This section covers
- Spits and Tombolos
Beaches are the gently sloping areas of land between the high and low water marks. They ususally form in sheltered bays where two headlands can protect the area from erosion.
EXAMPLE: Lulworth Cove in Dorset
Beaches differ from place to place as result of the size of the fetch, human interference and material type. Beaches are formed by constructive waves.
The most common beach materials are sand, shingle and pebbles. Sandy beaches are usually gently sloping but coarser materials such as large shingle allow steeper gradients to develop. Some of the material may be thrown up into steep ridges (berms) by storm waves.
The materials from which a beach are formed are carried by longshore drift along the coast.
A spit is a long, narrow ridge of sand or shingle. One end of the spit is attached to the land and the other end extends out into the sea.
The process of longshore drift carries material along the beach. When the coastline changes direction or where there is a river estuary material is deposited longshore drift continues to move material in the same direction. In this way, a ridge of deposited material gradually builds up in the deeper water.
If the winds sometimes blow from a different direction, this can cause material to be moved in a different direction and the spit develops a ‘hooked’ or curved end. Behind the spit, in the calm water, mud is deposited and a salt marsh will develop. On the spit itself, sand can be piled up by the wind to form sand dunes.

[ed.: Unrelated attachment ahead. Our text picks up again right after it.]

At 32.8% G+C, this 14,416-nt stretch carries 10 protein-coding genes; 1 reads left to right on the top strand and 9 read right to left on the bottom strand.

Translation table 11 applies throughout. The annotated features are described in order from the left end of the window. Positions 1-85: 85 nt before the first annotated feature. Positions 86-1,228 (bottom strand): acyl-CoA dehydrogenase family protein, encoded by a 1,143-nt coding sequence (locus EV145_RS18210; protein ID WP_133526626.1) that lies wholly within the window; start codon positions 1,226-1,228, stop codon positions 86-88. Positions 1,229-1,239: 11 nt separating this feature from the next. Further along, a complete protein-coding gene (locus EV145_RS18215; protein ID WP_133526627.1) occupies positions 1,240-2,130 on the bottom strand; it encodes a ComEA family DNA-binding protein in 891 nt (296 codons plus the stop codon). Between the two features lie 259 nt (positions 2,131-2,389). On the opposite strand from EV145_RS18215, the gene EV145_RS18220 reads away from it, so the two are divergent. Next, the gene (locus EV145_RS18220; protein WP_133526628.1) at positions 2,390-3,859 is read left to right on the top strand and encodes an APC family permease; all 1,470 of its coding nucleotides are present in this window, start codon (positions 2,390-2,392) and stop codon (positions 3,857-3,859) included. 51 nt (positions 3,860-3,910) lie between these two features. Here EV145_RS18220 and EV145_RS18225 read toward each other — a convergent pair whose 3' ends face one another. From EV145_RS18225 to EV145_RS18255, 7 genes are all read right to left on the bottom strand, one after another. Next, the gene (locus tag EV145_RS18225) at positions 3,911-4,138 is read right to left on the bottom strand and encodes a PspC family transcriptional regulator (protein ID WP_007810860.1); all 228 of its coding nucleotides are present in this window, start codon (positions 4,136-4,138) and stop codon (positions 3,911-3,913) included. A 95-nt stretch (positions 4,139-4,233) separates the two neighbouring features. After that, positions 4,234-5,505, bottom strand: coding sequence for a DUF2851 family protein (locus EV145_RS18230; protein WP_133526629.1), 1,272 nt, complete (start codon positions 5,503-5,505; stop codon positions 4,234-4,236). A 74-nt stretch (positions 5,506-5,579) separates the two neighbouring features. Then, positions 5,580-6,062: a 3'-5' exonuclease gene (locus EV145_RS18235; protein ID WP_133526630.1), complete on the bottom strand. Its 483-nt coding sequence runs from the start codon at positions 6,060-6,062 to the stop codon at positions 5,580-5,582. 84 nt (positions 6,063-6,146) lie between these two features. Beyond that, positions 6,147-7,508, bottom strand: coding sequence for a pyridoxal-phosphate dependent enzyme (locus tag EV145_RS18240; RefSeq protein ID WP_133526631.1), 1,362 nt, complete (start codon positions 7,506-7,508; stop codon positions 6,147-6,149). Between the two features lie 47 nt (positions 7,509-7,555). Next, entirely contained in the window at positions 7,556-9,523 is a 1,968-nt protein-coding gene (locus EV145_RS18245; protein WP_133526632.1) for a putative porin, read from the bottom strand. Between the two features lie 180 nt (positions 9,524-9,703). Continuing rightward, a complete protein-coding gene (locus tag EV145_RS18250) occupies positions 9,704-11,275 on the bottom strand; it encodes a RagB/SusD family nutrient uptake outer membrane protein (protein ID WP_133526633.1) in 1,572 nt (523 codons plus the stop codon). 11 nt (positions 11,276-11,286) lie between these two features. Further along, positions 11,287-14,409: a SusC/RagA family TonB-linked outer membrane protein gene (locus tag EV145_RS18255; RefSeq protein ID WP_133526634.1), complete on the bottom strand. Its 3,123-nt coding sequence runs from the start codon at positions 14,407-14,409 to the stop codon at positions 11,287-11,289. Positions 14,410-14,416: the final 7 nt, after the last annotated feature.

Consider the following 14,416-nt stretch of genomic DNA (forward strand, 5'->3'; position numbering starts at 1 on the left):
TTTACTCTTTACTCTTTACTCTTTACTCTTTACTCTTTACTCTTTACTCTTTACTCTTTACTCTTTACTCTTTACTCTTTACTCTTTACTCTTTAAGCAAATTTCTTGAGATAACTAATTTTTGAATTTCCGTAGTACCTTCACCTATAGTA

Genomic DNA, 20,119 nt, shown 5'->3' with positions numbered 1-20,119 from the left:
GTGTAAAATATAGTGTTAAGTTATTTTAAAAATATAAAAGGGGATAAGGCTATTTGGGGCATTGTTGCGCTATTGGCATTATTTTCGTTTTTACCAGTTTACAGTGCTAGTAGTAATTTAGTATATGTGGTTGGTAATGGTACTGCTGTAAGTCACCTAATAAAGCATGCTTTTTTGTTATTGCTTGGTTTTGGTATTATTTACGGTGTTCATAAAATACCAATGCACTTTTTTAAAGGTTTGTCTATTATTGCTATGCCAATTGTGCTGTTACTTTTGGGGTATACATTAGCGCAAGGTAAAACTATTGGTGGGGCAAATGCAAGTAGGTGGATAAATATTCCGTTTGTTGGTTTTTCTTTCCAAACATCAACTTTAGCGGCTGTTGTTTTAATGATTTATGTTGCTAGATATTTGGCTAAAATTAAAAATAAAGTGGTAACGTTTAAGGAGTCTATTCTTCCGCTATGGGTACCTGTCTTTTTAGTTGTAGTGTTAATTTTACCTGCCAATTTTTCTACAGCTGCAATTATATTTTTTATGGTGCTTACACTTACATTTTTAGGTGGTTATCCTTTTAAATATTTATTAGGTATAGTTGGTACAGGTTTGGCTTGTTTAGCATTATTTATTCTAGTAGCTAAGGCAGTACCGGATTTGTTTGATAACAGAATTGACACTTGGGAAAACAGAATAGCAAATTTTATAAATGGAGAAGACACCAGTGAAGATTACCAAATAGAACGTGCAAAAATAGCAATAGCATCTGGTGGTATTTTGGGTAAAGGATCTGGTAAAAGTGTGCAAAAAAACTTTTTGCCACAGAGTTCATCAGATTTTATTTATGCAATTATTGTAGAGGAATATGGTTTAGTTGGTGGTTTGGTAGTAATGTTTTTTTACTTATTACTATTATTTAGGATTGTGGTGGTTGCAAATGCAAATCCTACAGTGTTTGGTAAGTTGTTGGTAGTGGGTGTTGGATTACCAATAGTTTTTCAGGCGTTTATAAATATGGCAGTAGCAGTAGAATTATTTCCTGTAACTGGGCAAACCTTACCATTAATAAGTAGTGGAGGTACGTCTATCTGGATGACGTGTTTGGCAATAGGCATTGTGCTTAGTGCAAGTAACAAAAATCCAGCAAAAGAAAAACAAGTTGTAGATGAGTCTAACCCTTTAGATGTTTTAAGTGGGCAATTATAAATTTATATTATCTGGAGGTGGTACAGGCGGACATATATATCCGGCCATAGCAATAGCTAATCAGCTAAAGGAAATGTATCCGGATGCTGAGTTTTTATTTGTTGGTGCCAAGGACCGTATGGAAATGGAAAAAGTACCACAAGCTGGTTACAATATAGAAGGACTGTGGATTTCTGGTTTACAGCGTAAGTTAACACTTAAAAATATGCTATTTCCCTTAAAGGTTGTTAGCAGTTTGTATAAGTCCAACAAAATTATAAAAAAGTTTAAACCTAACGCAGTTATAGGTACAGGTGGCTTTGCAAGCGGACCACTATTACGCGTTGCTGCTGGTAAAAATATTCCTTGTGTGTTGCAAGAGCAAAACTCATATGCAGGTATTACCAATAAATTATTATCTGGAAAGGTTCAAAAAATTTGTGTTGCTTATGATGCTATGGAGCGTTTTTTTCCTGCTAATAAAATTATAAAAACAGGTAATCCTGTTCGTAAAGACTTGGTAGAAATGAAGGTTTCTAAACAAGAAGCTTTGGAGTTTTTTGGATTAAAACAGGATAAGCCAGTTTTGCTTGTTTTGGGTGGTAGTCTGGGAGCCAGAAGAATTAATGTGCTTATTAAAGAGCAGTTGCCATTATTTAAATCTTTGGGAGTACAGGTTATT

An example of a spit in the UK is Spurn Point which can be found along the Yorkshire Coastline.
Case Study - Spurn Point Spit
- Spurn Head or Spurn Point as it is also known is a narrow sand spit on the tip of the coast of Yorkshire it reaches into the North Sea and forms the north bank of the mouth of the Humber estuary
- It is over 3 miles (5 km) long, and as little as 45 metres wide in places
- The southernmost tip is known as Spurn Head or Spurn Point Spurn Head, owned since 1960 by the Yorkshire Wildlife Trust It covers 113 hectares (1.13 km²) above high water
- It is a designated National Nature Reserve, Heritage Coast and is part of the Humber Flats, Marshes and Coast Special Protection Area
- It is home to many rare species such as Cliff Swallows and Brown Albatrosses
- It is made from sand and shingle that has been eroded from the Holderness Coastline and washed down by longshore drift